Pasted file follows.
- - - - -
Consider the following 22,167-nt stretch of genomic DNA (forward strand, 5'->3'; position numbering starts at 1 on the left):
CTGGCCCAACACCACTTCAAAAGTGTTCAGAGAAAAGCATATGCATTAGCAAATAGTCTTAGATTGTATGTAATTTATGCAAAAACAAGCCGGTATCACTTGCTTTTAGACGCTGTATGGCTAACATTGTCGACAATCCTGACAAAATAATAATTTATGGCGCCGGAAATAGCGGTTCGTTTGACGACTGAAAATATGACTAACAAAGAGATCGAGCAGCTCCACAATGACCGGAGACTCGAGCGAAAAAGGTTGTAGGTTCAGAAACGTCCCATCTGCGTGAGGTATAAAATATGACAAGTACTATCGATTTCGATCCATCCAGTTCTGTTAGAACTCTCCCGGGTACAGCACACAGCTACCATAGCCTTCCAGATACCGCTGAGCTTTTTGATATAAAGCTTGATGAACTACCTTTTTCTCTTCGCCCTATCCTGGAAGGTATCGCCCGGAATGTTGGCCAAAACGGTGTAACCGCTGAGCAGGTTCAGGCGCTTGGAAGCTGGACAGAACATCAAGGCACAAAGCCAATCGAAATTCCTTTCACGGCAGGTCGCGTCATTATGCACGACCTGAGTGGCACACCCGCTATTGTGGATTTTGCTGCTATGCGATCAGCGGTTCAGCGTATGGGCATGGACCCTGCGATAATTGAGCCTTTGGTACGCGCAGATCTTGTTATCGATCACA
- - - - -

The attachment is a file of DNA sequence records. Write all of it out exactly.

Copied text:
Consider the following 22,167-nt stretch of genomic DNA (forward strand, 5'->3'; position numbering starts at 1 on the left):
CTGGCCCAACACCACTTCAAAAGTGTTCAGAGAAAAGCATATGCATTAGCAAATAGTCTTAGATTGTATGTAATTTATGCAAAAACAAGCCGGTATCACTTGCTTTTAGACGCTGTATGGCTAACATTGTCGACAATCCTGACAAAATAATAATTTATGGCGCCGGAAATAGCGGTTCGTTTGACGACTGAAAATATGACTAACAAAGAGATCGAGCAGCTCCACAATGACCGGAGACTCGAGCGAAAAAGGTTGTAGGTTCAGAAACGTCCCATCTGCGTGAGGTATAAAATATGACAAGTACTATCGATTTCGATCCATCCAGTTCTGTTAGAACTCTCCCGGGTACAGCACACAGCTACCATAGCCTTCCAGATACCGCTGAGCTTTTTGATATAAAGCTTGATGAACTACCTTTTTCTCTTCGCCCTATCCTGGAAGGTATCGCCCGGAATGTTGGCCAAAACGGTGTAACCGCTGAGCAGGTTCAGGCGCTTGGAAGCTGGACAGAACATCAAGGCACAAAGCCAATCGAAATTCCTTTCACGGCAGGTCGCGTCATTATGCACGACCTGAGTGGCACACCCGCTATTGTGGATTTTGCTGCTATGCGATCAGCGGTTCAGCGTATGGGCATGGACCCTGCGATAATTGAGCCTTTGGTACGCGCAGATCTTGTTATCGATCACA